Twitter has been engulfed in a wave of French anti-Semitic posts using the hashtag #unbonjuif, meaning “a good Jew” in French.
The tweets were condemned by French anti-racist and Jewish organizations on Monday.
In a statement, the Anti-Defamation League said the social networking service, founded in 206 with an estimated 500 million current users,“lags far behind other established social media platforms” in tackling hate speech and banning those who use it.
“Twitter is fast becoming the Internet’s distribution platform of choice for bigots who use it to get their messages of hate out in 140 characters or less,” said Abraham Foxman, ADL’s National Director.
Stephane Lilti, an attorney for the Union of French Jewish Students said that Twitter has agreed to remove tweets that her group has flagged as anti-Semitic, according to the French newspaper Le Nouvel Observateur.
She said Twitter’s decision was “an important victory” for the fight against anti-Semitism. Earlier this week, her organization threatened to sue Twitter if it did not remove anti-Semitic messages.
Twitter generally does not ban users from using hate speech unless it violates the company’s terms of service, which prohibit illegal activity, disclosing private information belonging to others violating copyrights or patents or misusing Twitter’s badges.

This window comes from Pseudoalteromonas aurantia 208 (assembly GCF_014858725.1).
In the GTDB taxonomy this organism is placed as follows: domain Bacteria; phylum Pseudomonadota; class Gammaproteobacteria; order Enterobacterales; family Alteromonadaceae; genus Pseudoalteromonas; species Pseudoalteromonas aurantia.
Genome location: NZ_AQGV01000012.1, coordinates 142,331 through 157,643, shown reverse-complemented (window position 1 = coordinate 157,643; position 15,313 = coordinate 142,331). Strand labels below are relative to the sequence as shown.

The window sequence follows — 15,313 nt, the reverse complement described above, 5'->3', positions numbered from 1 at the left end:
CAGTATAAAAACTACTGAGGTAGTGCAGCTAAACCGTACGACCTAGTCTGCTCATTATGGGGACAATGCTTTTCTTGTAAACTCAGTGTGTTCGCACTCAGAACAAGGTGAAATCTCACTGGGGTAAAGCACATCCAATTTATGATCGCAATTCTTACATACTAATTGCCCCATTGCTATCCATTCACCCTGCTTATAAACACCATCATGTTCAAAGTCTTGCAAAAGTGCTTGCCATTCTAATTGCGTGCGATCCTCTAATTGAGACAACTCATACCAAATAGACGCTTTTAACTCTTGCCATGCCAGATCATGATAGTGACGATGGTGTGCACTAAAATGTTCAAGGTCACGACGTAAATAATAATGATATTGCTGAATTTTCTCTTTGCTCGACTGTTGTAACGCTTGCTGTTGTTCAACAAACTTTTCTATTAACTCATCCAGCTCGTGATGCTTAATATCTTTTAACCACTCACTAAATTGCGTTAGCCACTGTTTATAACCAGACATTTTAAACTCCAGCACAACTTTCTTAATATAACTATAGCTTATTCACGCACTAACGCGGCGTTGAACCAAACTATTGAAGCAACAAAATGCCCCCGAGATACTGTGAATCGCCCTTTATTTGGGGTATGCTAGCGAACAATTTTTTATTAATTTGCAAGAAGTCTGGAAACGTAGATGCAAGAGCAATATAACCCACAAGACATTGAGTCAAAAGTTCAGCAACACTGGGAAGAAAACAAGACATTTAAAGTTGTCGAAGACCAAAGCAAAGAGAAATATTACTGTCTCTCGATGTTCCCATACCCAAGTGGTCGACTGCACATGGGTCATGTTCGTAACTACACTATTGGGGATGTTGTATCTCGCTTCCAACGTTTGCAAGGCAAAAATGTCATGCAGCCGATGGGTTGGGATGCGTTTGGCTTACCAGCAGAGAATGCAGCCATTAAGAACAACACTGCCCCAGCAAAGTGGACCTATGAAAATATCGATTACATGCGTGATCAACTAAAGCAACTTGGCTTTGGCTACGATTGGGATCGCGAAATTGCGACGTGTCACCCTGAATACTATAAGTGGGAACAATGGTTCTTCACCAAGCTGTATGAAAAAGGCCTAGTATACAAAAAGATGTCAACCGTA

Twitter on Oct. 17 announced that it was blocking a right-wing German group’s Twitter feed, in Germany only, after the Hanover police told Twitter that the group was under investigation of forming an illegal organization.
Foxman said Twitter’s terms of service lag behind rivals in blocking or removing offensive content, relying only on the legal definition of hate speech as a threshold for intervention.
In a phone interview, a Twitter spokesman, who declined to be identified, told The Jewish Week the company was committed to open discussion on all topics.
“Our first guiding principle, our Rock of Gibraltar is free speech,” said the spokesman. “We have made a decision to defend free speech rights in a very broad context and that means making tough choices.”
Asked what would happen to a user that is found to tweet hateful epithets, the spokesman said “The same thing that would happen in the real world. People would react, but the person wouldn’t be jailed and there would be no legal ramifications.”
The spokesman, however, disputed the statement in the ADL’s press release that Twitter does not have a means for users to report the conduct of others. A section called Report Abuse notes that people are allowed to say things others may find inflammatory, but still contains a mechanism for reporting such behavior.
Facebook’s terms of service explicitly prohibit hate speech and users can report status updates they consider to be hateful.
Typical tweets with the “good Jew” hashtag included phrases such as “A good Jew can pump up your tyre with his nose,” “A good Jew wears a Gucci kippa” or “A good Jew is a dead Jew,” reported Yediot Ahronot.
Twitter should “take the appropriate measures” to end the “flood of anti-Semitism,” the anti-racist group MRAP said in a statement.
Facebook removed pages for Hezbollah, its affiliated Al-Manar television station and its leader, Sheik Hassan Nasrallah.
It is the second time that the social networking site has removed pages for the Lebanon-based Hezbollah; the first time was in August, but the group created new pages.
The Middle East Media Research Institute had reported on the original and new pages.